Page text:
Decided on September 22,1954

Golla Kesanna And Another Appellant
Beldari Ramaswami And Others Respondents


CHANDRA REDDY,J. - (1.) The two questions raised in this Revision Case bear on the interpretation of section 145 (5) of the Criminal Procedure Code. In respect of some lands with regard to the possession of which there had been a dispute, proceedings were started by the Sub-Divisional Magistrate, Kurnool, under section 145 of the Criminal Procedure Code on the basis of an apprehension of a breach of the peace. As required by the preliminary order under section 145 (1), Criminal Procedure Code, written statements were put in by the parties concerned, each of them claiming to be in possession thereof, and the Magistrate proceeded to record evidence adduced by one of the parties. In the course of this enquiry he found that there was no dispute likely to give rise to a breach of the peace and dropped the proceedings under section 145 (5), Criminal Procedure Code.
(2.) Mr. Chinnappa Reddy appearing in support of this Revision Petition against the order of the Sub-Divisional Magistrate dropping the proceedings, raised two questions : (i). Whether once the written statements were filed and evidence was recorded, it was within the competence of the Magistrate to drop the proceedings ? and (2) whether he could do it suo motu without being asked to do so by one of the parties to the proceedings or someone interested therein ?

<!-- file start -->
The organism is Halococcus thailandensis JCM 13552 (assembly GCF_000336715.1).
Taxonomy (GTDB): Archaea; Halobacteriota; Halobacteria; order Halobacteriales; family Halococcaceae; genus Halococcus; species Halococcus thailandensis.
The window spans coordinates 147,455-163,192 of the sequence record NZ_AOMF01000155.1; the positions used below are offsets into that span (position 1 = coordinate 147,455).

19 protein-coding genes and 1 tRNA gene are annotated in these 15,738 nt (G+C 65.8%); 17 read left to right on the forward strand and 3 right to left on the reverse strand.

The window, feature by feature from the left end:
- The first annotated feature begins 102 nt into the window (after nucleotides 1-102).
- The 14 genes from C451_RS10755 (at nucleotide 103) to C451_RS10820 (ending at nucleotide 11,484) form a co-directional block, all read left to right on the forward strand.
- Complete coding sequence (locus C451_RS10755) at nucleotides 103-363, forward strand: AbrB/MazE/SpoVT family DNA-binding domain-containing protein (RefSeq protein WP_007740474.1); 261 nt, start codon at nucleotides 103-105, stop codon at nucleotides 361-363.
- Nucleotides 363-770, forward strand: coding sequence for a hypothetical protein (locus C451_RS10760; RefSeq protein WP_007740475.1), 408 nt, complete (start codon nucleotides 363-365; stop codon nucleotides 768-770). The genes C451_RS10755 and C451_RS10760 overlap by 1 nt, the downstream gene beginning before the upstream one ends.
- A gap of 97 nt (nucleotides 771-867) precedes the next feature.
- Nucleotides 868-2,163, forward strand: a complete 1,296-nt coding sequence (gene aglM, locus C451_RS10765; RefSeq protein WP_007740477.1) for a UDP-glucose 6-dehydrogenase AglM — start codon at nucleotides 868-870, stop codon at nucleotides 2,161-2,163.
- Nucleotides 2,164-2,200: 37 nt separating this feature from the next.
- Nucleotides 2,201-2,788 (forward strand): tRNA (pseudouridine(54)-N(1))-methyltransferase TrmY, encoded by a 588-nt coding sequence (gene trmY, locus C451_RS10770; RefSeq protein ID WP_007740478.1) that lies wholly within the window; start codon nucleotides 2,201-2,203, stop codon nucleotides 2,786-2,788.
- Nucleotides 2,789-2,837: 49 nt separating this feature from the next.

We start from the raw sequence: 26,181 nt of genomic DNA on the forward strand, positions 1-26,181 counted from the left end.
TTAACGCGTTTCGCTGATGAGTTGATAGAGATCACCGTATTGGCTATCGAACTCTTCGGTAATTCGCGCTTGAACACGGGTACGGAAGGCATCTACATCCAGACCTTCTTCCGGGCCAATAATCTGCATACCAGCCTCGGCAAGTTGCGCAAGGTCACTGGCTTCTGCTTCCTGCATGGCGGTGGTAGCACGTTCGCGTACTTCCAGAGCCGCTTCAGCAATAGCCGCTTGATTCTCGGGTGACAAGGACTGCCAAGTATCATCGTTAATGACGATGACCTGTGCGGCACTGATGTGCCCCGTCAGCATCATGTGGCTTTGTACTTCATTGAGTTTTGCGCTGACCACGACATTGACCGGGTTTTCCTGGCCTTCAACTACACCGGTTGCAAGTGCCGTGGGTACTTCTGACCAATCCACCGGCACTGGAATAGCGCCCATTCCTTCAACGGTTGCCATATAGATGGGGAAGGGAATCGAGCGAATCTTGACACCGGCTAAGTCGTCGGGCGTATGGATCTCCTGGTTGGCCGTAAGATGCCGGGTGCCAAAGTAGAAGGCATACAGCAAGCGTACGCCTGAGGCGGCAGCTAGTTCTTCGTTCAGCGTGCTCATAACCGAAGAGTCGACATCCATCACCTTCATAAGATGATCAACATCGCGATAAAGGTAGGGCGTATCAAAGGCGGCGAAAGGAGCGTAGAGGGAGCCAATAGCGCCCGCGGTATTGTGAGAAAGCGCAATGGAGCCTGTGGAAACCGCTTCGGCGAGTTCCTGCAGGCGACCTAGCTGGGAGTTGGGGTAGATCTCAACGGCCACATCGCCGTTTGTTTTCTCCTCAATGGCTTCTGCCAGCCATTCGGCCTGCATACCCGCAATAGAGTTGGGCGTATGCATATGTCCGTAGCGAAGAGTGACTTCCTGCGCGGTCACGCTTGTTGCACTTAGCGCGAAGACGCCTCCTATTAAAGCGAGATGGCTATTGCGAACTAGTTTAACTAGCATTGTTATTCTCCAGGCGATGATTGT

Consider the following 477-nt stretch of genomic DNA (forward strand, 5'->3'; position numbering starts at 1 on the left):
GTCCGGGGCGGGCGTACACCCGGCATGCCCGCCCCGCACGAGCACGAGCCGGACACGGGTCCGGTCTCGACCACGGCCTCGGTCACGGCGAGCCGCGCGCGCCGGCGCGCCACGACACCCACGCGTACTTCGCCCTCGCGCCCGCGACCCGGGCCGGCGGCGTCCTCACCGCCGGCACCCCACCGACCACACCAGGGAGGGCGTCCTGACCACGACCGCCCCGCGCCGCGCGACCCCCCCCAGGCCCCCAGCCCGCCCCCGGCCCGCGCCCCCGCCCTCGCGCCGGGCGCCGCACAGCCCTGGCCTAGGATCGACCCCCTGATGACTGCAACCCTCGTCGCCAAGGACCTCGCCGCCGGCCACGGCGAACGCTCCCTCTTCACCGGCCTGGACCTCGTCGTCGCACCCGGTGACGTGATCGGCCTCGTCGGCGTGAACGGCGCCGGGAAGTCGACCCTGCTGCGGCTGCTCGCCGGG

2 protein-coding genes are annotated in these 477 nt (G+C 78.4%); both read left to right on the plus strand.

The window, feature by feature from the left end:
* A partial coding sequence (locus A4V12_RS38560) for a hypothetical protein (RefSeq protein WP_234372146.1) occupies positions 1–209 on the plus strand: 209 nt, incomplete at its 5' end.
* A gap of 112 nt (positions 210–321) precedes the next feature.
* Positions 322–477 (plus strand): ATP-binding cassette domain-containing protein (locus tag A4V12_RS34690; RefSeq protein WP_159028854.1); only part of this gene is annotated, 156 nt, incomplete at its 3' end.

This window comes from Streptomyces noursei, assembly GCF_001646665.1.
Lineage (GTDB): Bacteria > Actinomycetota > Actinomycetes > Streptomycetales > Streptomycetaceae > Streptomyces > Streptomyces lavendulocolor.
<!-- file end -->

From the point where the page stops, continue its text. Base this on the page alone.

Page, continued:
(3.) As regards the first point, what is urged by the learned counsel is that the expression "any party so required to attend" in sub-section (5) denotes the stage at which the proceedings could be dropped. In other words, it is argued by him that it is only after the preliminary order is issued and before the Magistrate enters upon an enquiry into the possession of either of the parties that the proceedings could be dropped. The learned Counsel contends that otherwise there is no meaning in using the words "so required" and the Legislature could as well have used the words "any party", the expression "so required" being redundant and instead would have said "at any stage of the proceedings". Though this argument appears to be apparently attractive, it looks to me that it is not susceptible of that construction. In my opinion, the expression "so required" cannot have that denotation. It only referes to a party who has been required under sub-section (1) to appear in Court. The interpretation sought to be placed by the counsel for the petitioners cannot be accepted especially having regard to the juxtaposition of the sub-section to the sub-section (4) which deals with inquiry as to possession. In considering whether a Magistrate can drop proceedings at any stage of the enquiry it is well to,remember that the foundation of jurisdiction for proceedings under section 145 is the apprehension of a breach of the peace and when once the Magistrate feels that there is no continuance of this apprehension, it is open to him to drop the proceedings.;

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